Effects of cast-bracing of the knee on physical performance in healthy subjects

J.W. Veldhuizen, S. Callens, J.M. Greep

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Effects of cast-bracing of the knee on physical performance in healthy subjects.

Veldhuizen JW, Verstappen FT, Koene FM, Greep JM.

Department of Surgery, University of Limburg, Maastricht, The Netherlands.

Effects of application of a hinged cast-brace on thigh muscle strength and physical performance tests were studied in eight healthy volunteers. The cast-brace was applied to one leg for four weeks. The subjects were free to move around. The extra loading by the cast-brace was determined in a progressive uphill walk test on a treadmill with measurements of oxygen uptake, heart rate and plasma lactate concentration. Submaximal oxygen uptake in the uphill walk test was raised significantly (average 9%) on the day after application. After four weeks of cast-brace wearing the submaximal oxygen uptake in the uphill walk test had decreased, but remained elevated (average 4%) even one day after removal. Heart rate was significantly higher (average 7%) during cast application and after removal. Plasma lactate concentration, however, was not influenced. To investigate the effect of four weeks cast-bracing various performance tests to judge the thigh muscle function were taken before application and after removal. No significant changes in peak torque of knee flexion and extension, in physiologic variables at submaximal running pace during treadmill exercise, maximal running speed, 60 m dash, or in jump height were found. In conclusion, cast-bracing of a healthy knee for four weeks has no significant effects on physical performance after removal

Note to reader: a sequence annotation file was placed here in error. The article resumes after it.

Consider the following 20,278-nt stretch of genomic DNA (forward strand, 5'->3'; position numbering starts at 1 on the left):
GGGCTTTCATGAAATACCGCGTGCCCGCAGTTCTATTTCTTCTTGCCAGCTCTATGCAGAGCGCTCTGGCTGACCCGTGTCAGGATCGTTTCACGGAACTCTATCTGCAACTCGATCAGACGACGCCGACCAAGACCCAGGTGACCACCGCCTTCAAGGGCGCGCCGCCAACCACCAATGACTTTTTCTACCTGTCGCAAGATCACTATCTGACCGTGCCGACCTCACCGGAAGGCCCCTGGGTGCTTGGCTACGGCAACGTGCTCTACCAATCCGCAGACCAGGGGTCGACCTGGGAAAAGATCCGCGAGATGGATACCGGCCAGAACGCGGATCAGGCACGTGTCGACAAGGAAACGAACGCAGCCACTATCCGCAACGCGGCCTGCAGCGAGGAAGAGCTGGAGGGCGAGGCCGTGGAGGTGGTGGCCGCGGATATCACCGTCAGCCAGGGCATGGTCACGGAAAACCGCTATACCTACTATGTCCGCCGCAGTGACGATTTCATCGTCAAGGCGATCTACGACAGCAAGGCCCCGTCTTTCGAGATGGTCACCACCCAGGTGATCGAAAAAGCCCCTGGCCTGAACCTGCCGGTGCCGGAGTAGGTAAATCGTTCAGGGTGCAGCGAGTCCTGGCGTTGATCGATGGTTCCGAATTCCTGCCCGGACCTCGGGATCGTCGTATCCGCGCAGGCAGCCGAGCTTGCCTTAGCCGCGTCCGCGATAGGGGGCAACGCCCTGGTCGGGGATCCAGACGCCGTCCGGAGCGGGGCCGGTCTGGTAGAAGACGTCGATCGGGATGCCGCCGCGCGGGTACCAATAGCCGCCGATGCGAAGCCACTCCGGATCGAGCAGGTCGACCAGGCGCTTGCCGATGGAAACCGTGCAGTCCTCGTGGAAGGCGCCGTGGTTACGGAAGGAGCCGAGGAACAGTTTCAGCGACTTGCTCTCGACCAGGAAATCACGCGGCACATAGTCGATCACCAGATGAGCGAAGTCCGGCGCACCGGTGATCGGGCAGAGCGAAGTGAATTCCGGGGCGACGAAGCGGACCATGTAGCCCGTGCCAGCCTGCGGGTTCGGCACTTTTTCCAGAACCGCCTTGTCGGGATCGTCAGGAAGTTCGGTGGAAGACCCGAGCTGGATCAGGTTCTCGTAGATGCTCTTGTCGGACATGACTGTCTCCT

Original languageEnglish
Pages (from-to)524-528
JournalInternational Journal of Sports Medicine
Issue number8
Publication statusPublished - 1 Jan 1994

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